From reader Matt. P of Knoxville:
I’ve been hiking for years with conventional telescoping poles and love them. But in May I’m running/hiking the Cruel Jewel 100, which has 33,000 vertical feet of gain, and I’m looking for a trekking pole that is better suited to an ultra trail marathon. What poles do you recommend, and do you have any tips on how to size and carry them?
The value of poles in an ultra depends on:
- Individual fitness,
- Course length, and
- Amount of vertical climbing.
Essentially, the more hiking you expect to do, the more valuable they will be. Participants in the middle and back of the pack will hike more than the front-runners, but some courses like Hardrock — a 100-miler with over 30,000 vertical feet of climbing at elevations up to 13,000 feet above sea level — bring even the world’s fittest ultra runners to a crawl. Whether to bring poles is a personal decision for every competitor: Is the benefit worth some added weight and fuss?
I’ve used poles only in two races: Vulcano Ultra Trail, a 100k with 13,000 vertical feet of gain and 30 miles of beach sand-like volcanic ash; and Ultra Trail du Mont Blanc, the famous 100-miler in Europe that last year had 32,000 vertical feet of gain. Other runners in these races made their own calculation.
Benefits of poles for ultra runners
Backpackers have considered poles to be essential equipment for many years, and ultra “runners” are slowly coming around. When I ran the Leadville 100 in 2008, I was one of the few who used them. But when I last spectated the race in 2013, they seemed much more common. The realization is, “If Kilian, Francois, and Walmsley all use poles in hard races, maybe I should, too.”
Poles enable the arms to help the legs with forward and upward propulsion, and with braking on descents. Net energy burn may actually be greater with poles, but the workload endured by the legs is reduced, helping to preserve strength for later in the race. Poles also provide stability on slick surfaces like mud or wet rocks, and additional points of contact when fording or rock-hopping across streams.
Recommended poles for ultra runners
- Too unwieldy even at their minimum length;
- Slow to extend or collapse; and,
- Unnecessarily sturdy (and heavy).
Much more appropriate for ultra running are foldable poles like the:
- Black Diamond Carbon Z ($160, 10 oz), which I own;
- CAMP Xenon 4 ($110, 10 oz); and,
- RaidLight Compact Folding Carbon ($150, 12 oz).
These models pack down much smaller, and are therefore less clumsy to carry. For example, my 47.2-in (120-cm) poles collapse to just 15.4 in (40 cm). In comparison, my go-to backpacking poles collapse to just 25 in (63 cm), or almost 10 inches longer.
Most foldable models are fixed-length, i.e. non-adjustable. Some offer a micro-adjustment of 6 inches (15 cm) but I don’t find this to be a valuable feature for ultra running. It also adds weight and expense — about $20 and 3 oz per pair, in the case of the Black Diamond Distance Carbon Z versus the Distance Carbon FLZ.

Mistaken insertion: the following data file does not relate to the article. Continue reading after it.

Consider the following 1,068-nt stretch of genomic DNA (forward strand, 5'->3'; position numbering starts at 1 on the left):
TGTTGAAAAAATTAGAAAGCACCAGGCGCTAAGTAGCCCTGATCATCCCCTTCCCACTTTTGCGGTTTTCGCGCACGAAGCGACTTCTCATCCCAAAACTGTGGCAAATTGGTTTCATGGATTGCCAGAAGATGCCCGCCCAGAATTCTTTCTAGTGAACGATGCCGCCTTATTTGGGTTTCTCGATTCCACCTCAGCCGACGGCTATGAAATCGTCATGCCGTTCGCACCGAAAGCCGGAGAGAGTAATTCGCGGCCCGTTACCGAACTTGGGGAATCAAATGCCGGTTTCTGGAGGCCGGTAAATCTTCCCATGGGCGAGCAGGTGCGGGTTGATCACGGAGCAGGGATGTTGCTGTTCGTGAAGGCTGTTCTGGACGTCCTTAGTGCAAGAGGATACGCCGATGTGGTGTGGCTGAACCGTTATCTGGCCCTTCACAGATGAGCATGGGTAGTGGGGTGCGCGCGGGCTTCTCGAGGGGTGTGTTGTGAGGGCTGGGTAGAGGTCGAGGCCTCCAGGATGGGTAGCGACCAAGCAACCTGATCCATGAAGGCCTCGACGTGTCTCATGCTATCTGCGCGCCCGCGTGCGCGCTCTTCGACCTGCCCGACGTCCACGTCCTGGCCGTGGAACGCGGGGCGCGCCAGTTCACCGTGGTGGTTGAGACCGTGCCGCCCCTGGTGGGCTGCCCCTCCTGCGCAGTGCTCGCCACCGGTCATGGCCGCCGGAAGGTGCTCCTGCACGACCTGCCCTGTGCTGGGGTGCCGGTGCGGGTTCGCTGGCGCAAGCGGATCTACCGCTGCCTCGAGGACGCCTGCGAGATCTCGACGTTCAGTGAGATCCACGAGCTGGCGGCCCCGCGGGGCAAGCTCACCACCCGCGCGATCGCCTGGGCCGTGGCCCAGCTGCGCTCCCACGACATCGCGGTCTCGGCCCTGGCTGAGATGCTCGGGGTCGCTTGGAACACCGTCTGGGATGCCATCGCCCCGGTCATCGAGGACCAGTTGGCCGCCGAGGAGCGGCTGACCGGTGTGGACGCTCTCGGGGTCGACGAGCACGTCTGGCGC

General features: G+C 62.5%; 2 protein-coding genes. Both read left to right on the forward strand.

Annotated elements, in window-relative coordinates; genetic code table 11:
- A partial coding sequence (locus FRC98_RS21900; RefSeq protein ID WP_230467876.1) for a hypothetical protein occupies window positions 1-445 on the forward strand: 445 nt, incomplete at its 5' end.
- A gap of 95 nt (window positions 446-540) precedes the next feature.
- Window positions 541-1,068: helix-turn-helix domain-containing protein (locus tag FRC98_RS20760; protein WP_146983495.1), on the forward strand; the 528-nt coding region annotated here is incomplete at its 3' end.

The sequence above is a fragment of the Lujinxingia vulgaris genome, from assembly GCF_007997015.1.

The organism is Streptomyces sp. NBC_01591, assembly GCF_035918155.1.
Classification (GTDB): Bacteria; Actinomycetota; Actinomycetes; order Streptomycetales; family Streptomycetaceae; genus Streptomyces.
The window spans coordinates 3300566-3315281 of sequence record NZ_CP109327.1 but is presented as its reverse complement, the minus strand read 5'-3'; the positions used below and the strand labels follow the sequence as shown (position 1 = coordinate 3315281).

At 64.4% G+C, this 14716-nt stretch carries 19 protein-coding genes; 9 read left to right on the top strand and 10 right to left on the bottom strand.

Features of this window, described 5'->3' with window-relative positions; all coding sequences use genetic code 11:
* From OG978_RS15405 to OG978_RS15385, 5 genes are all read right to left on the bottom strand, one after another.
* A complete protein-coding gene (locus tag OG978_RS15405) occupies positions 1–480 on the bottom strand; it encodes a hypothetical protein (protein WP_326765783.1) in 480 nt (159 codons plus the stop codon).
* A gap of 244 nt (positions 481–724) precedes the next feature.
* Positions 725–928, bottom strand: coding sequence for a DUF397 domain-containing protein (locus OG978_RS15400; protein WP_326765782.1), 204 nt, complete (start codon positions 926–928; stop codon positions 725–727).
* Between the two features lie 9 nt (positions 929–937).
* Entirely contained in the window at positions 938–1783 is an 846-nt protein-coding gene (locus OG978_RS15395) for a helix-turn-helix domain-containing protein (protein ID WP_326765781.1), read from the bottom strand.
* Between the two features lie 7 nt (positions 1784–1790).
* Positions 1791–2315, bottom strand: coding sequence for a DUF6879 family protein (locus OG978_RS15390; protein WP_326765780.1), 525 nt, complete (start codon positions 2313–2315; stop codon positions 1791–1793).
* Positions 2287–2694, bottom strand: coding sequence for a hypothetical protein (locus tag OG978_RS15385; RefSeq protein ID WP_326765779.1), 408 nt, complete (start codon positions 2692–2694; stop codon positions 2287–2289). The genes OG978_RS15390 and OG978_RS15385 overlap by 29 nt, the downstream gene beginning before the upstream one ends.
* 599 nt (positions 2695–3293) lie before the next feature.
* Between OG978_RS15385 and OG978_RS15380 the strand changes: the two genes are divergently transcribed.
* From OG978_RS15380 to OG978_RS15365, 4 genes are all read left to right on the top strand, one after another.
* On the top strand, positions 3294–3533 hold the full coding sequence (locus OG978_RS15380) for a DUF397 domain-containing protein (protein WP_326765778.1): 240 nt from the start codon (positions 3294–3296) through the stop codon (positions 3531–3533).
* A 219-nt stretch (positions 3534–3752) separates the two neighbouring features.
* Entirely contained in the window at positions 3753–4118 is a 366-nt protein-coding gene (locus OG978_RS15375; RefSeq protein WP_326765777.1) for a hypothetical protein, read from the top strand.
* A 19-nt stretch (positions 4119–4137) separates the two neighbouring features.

To keep these poles lightweight, these poles have thin shafts that are not as strong or sturdy as most telescoping poles. But for running/hiking on trails without a heavy pack, I think they are sufficient, and I don’t see reason to buy poles with beefier shafts like the Black Diamond Alpine Carbon Z.
When holding my pole vertically, I like my elbow to be at a 90-degree angle. If I’m between sizes, I size up, so that my elbow is slightly less than 90 degrees. A longer pole allows for a more sustained push, as demonstrated by Nordic skiers.
Baskets & straps
If possible, I remove the included “mud baskets” — they serve little purpose, and they slow down the swing speed.
Straps are more optional. With them, greater pressure can be applied to the pole, and they need not be held so tightly. However, they tether the poles to my hands, which I also need for eating, drinking, and — God forbid — catching myself if I were to fall. For races with long, sustained climbs, they make more sense to me than on rolling courses with short but constant climbs that will necessitate frequent transitions.
Do not wait until race day to determine how best to carry poles when not in use. Bring them on training runs beforehand so that you can practice transitions and experiment with various carrying options. If you do not heed this advice, you will probably find the the poles to be clumsy and you will probably lose time to futzing with them.
There are several options for carrying stowed poles, listed below. Your equipment may have a default method — if you don’t like it, buy something different or modify its attachment system.
- In your hands;
- Attached vertically to shoulder straps, a la Ultimate Direction Mountain Vest 4.0;
- In a rear mesh pocket;
- Secured horizontally at the waist, a la Naked Running Band;
- Diagonally across the back, a la Salomon Advanced Skin 12; and,
- A dedicated holster, like the Salomon Custom Quiver.
There is no perfect technique — each has downsides, some more than others. Ultimately, your method should:
- Allow for a quick and clean transition;
- Secure the poles well, with no bouncing and no risk of them falling out; and,
- Keep your hands free and your poles out of the way.
Questions about buying or using poles for an ultra? Have an experience that you’d like to share? Leave a comment.
Disclosure. I strive to offer field-tested and trustworthy information, insights, and advice. I have no financial affiliations with or interests in any brands or products, and I do not publish sponsored content
This website is supported by affiliate marketing, whereby in exchange for referral traffic I receive a small commission from select vendors, at no cost to the reader. This post contains affiliate links.